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Print 11 comment(s) - last by CENGJINYIWEI.. on Jan 31 at 7:54 AM


The Nexus one has some BIG ETFs!  (Source: Kansas City Star)
Early termination on a Nexus One can cost $550

Google’s Nexus One became available on January 5 through T-Mobile. The phone sells for $529 without a contract, Google also offers the phone for $179 contingent upon a two-year plan with T-Mobile.

While this offer seems appealing, it is important to remember to read the fine print. A recent CNET report reviews the contract and terms of sales associated with the purchase of an activated Nexus One, and what it reveals may curb consumer interest.

Early termination fees (ETFs) are something we’ve all become accustomed to, but with T-Mobile and Google teaming up for the Nexus One, things are getting a little out of control.
Generally these fees are used to compensate for the fact that phones bought under contracts are offered at discounted prices. In T-Mobile’s contract for the Nexus One, that corresponds to a $50 to $200 charge for early terminations after the 14-day grace period.

Unfortunately, the fees don’t end there. If the phone is bought for the subsidized price of $179, Google reserves the right to charge a "equipment recovery fee," totaling up to $550, which is $21 more than the unsubsidized cost of the phone. These fees are outlined in the terms of sale as a means to "liquidate damages Google will incur as a result of such cancellation," and "are not limited to, loss of compensation and administrative costs associated with such cancellation or changing of wireless service provider(s), market changes, and changes in ownership."

With this, the question becomes whether or not these ETFs are enough to deter potential customers, especially considering that this phone is brand new. And for those techies out there that are looking to have the latest, remember you do get 14 days to try it out.



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Double dipped?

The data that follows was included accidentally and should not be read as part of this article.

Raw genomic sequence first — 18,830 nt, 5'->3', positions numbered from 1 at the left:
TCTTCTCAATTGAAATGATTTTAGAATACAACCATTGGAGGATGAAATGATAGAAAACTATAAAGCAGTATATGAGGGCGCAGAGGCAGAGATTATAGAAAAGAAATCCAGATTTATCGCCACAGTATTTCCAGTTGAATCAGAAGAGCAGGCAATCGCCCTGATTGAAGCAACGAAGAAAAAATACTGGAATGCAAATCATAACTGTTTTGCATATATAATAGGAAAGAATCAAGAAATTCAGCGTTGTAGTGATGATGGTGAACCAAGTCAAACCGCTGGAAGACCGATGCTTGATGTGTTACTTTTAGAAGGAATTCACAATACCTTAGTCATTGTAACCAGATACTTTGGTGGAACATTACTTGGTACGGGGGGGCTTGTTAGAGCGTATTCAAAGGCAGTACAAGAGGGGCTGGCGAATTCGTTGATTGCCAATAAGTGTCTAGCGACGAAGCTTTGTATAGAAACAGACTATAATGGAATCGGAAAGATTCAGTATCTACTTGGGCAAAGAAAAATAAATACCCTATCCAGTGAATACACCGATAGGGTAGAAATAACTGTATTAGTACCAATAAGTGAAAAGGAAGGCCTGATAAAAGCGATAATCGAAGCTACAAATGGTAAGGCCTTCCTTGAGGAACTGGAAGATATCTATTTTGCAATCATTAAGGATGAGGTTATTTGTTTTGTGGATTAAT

By vapore0n on 1/13/2010 10:04:06 AM , Rating: 2
Id like to see the FCCs comment on this. And if they dont, Id like to see Verizon's comment on why not.




RE: Double dipped?
By Fox5 on 1/13/2010 10:54:05 AM , Rating: 4
To be honest, this business of subsidized phones just needs to end. As it is, carriers are just hiding the true cost of the phone, and then dipping in a little extra.


RE: Double dipped?
By tastyratz on 1/13/2010 1:54:14 PM , Rating: 2
No subsidizing phones is fine, just transparency and fairness are more like the tooth fairy right now. If subsidization ceased then do you really think the monthly rates would go down?

The fcc certainly does need to investigate this though - more than the cost of the phone is absolutely outrageous.

Is it prorated as well?


RE: Double dipped?
By LostInLine on 1/15/2010 5:02:17 PM , Rating: 2
Have you not seen T-Mobile's "Even More" plan?


RE: Double dipped?
By kake on 1/13/2010 2:29:00 PM , Rating: 2
The only problem of canceling subsidized phones is that the contract prices won't go down to reflect the savings that the cell companies are seeing.

I for one am not willing to pay 500usd for a phone and not see any reduction on my bill as well. Remember, this is corporate America.


RE: Double dipped?
By CENGJINYIWEI on 1/31/2010 7:54:45 AM , Rating: 1
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Don't like ETFs?
By RMSistight on 1/13/2010 4:15:27 PM , Rating: 1
Just buy the phone outright. That's what I've been doing and I never buy subsidized phones. I can come and go as a please with any providers.

However, I do like the idea of a prorated ETF. That makes perfect sense.

Don't like to pay $500+ for a phone? Then quit your bitching about ETFs. Remember, cell phone service is optional.




RE: Don't like ETFs?
By Bioniccrackmonk on 1/13/2010 7:45:28 PM , Rating: 1
quote:
Just buy the phone outright. That's what I've been doing and I never buy subsidized phones. I can come and go as a please with any providers.


Why would you pay full price for the phone just to be able to jump carriers whenever you want to. Why not find a carrier that fits your needs, then subsidize through them. I bet money you are not paying less for a service plan compared to someone who did subsidize their phone.

quote:
However, I do like the idea of a prorated ETF. That makes perfect sense.


100% agreed

quote:
Don't like to pay $500+ for a phone? Then quit your bitching about ETFs. Remember, cell phone service is optional.


ALL companies are in business to make money. People who buy their phone out right and then sign up for the same plan someone else is offered is paying A LOT more in the end.

Why not get what you can out of these carriers? If you don't like 2 year contracts, then get a 1 year contract, 12 months with one service provider is not the end of the world.


RE: Don't like ETFs?
By invidious on 1/15/2010 2:01:55 PM , Rating: 1
quote:
Don't like to pay $500+ for a phone? Then quit your bitching about ETFs. Remember, cell phone service is optional.

Don't like to listen to others comment about their phone service? Then quit reading the comments section of phone articles. Remember, being a dumbass is optional.


We do no evil...
By Tim Thorpe on 1/14/2010 2:08:36 PM , Rating: 2
...well almost...




By jmunjr on 1/16/2010 2:58:40 PM , Rating: 2
I recall reading subsidizing phones is illegal in some countries because they consider it anti-competitive. I don't know if that's true, but I agree with it.




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